The team is exploiting ALD growth conditions to form clusters that are randomly distributed on the curved silicon nanowire surface.  These clusters become more pronounced with annealing. A highly accurate microscopy method, high-resolution transmission electron microscopy, reveals the fundamental growth mechanism of the quantum dots as a function of time (see the article in Nano Letters to learn more). This new material and technique combination, by tailoring the optical properties of 3D nanostructured materials, could find applications in solar cells, sensors and photocatalysts.

A New Way: Identifying the Winner

Sometimes it is frustrating in a synthetic research laboratory dealing with a “no-use” end product after time-consuming, tedious multistep materials synthesis and testing. Fast systematic screening of many candidate materials at the early stage could be a very attractive strategy to save time and effort later in the game.

Researchers at the Center for Inverse Design apply an innovative combinatorial and high-throughput, or CHT, experimentation approach for rapid screening of energy materials. CHT synthesis and characterization quickly identifies the best-of-class material that will subsequently become the subject of in-depth research. The CHT method relies on spatially resolved measurements of large arrays of materials on one chip obtained by intentional manipulation of synthesis parameters. The method allows for a 10- to 1000-fold increase in rate of experimentation with materials. This approach can be applied to materials with nearly any functionality, including thermoelectric, organic polymers, metal alloys and battery materials.

Progress in developing new ways to create materials and study the molecular or atomic-level growth facilitates materials synthesis tremendously.

More Information

Biswas S, JT Miller, Y Li, K Nandakumar and CSSR Kumar. 2012. “Developing Millifluidic Platform for Ultra-small Nanoclusters (UNCs): Ultra-small Copper Nanoclusters (UCNCs) as a Case StudySmall 8(5):688-698. DOI: 10.1002/smll.201102100

Dasgupta NP, HJ Jung, O Trejo, MT McDowell, A Hryciw, M Brongersma, R Sinclair and FB Prinz. 2011. “Atomic Layer Deposition of Lead Sulfide Quantum Dots on Nanowire Surfaces.” Nano Letters 11(3): 934-940. DOI: 10.1021/nl103001h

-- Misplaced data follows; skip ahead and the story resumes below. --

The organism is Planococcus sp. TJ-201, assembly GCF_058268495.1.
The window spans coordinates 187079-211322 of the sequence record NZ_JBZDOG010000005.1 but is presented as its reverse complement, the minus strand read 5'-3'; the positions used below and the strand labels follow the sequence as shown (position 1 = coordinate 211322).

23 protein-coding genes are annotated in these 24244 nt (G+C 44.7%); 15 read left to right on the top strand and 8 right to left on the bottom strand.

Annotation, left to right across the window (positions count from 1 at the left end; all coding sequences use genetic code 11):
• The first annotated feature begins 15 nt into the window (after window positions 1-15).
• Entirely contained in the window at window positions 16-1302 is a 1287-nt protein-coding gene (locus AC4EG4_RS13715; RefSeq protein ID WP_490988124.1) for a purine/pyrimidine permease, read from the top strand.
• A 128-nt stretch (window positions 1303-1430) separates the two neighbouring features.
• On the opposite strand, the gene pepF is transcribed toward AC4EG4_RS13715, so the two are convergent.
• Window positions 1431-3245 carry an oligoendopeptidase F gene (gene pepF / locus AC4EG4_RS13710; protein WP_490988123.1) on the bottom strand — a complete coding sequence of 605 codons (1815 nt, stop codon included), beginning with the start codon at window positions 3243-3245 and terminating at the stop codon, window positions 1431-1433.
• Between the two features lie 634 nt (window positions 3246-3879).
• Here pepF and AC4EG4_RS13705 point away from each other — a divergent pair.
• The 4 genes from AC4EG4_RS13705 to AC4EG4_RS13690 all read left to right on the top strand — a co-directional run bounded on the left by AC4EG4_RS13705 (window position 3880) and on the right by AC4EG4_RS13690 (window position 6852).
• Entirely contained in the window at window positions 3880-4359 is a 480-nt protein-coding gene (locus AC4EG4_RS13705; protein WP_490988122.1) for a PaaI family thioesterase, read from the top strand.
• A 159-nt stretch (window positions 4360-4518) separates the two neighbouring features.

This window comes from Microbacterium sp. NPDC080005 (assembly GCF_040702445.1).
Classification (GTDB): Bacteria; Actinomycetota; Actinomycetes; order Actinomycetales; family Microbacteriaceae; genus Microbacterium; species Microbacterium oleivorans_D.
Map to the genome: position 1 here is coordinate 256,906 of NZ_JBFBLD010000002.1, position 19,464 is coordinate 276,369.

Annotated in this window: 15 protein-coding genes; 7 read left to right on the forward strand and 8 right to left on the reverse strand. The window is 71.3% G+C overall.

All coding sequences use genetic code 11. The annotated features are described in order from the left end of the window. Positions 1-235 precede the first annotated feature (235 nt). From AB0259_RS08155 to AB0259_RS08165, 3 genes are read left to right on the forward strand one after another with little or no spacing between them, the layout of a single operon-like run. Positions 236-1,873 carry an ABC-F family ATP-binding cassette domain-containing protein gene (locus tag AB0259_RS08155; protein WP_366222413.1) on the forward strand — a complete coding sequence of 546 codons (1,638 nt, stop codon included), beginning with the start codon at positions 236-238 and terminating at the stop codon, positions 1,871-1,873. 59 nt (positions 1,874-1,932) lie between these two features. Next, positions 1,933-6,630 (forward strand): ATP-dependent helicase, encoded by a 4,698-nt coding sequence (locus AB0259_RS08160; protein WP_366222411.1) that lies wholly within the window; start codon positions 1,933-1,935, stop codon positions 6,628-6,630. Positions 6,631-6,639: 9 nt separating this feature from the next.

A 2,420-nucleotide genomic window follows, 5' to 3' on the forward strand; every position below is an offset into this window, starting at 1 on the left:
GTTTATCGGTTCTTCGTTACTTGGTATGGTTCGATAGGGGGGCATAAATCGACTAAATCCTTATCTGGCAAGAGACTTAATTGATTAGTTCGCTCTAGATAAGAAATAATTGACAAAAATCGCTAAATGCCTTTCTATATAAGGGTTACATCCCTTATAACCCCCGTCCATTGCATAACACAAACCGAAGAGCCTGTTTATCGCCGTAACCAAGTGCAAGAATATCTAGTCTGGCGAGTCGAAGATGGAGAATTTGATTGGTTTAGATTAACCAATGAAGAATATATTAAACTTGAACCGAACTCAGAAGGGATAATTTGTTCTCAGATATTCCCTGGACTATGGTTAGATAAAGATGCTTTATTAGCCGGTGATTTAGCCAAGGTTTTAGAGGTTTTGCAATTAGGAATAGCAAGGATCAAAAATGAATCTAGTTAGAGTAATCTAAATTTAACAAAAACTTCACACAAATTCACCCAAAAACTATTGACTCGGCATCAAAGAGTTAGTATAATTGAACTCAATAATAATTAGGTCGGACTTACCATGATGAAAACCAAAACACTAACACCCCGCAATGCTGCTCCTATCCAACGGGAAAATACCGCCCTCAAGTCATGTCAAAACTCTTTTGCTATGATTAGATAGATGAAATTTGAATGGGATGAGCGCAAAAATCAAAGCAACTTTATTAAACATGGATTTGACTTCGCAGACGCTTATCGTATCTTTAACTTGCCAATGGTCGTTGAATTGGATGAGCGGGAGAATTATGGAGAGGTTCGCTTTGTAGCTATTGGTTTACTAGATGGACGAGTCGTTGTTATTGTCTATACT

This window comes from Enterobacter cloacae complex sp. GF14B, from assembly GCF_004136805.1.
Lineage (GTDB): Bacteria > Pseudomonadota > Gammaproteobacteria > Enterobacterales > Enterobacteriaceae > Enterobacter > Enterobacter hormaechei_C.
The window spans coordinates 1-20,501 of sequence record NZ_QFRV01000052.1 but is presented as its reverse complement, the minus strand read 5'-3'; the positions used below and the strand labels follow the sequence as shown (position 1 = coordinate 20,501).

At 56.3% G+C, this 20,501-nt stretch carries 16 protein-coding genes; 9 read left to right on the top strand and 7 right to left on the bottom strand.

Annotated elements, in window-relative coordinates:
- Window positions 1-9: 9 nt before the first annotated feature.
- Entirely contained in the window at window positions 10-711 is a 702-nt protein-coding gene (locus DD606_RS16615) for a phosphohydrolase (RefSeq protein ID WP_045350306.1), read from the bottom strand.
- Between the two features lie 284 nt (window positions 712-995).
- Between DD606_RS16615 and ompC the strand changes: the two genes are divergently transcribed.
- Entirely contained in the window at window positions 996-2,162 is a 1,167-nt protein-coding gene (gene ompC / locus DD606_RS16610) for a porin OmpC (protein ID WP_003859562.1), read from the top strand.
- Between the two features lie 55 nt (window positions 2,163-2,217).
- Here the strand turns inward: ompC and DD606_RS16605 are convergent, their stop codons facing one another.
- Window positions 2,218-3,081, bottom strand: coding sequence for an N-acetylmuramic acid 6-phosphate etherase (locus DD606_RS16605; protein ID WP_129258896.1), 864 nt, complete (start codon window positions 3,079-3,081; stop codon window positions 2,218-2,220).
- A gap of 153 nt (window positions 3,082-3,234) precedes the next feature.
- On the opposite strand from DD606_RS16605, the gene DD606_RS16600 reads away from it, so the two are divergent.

Zakutayev A, JD Perkins, PA Parilla, NE Widjonarko, AK Sigdel, JJ Berry and DS Ginley. 2011. “Zn–Ni–Co–O Wide-Band-Gap P-Type Conductive Oxides with High Work Functions.” MRS Communications 1(1):23-26. DOI: 10.1557/mrc.2011.9

About the author(s):

  • Sanchita Biswas is a postdoctoral researcher at Louisiana State University and a member of the Center for Atomic-Level Catalyst Design, an Energy Frontier Research Center. She received her Ph.D. in chemistry from the University of Central Florida in 2010. Her research interests are in the design, synthesis and evaluation of nanomaterials, based on organic polymers and atomically precise inorganic metal nanoclusters using “lab-on-a-chip” devices, for potential biomedical, catalysis and energy applications.

More Information

Biswas S, JT Miller, Y Li, K Nandakumar and CSSR Kumar. 2012. “Developing Millifluidic Platform for Ultra-small Nanoclusters (UNCs): Ultra-small Copper Nanoclusters (UCNCs) as a Case StudySmall 8(5):688-698. DOI: 10.1002/smll.201102100

Dasgupta NP, HJ Jung, O Trejo, MT McDowell, A Hryciw, M Brongersma, R Sinclair and FB Prinz. 2011. “Atomic Layer Deposition of Lead Sulfide Quantum Dots on Nanowire Surfaces.” Nano Letters 11(3): 934-940. DOI: 10.1021/nl103001h

Zakutayev A, JD Perkins, PA Parilla, NE Widjonarko, AK Sigdel, JJ Berry and DS Ginley. 2011. “Zn–Ni–Co–O Wide-Band-Gap P-Type Conductive Oxides with High Work Functions.” MRS Communications 1(1):23-26. DOI: 10.1557/mrc.2011.9

Disclaimer: The opinions in this newsletter are those of the individual authors and do not represent the views or position of the Department of Energy.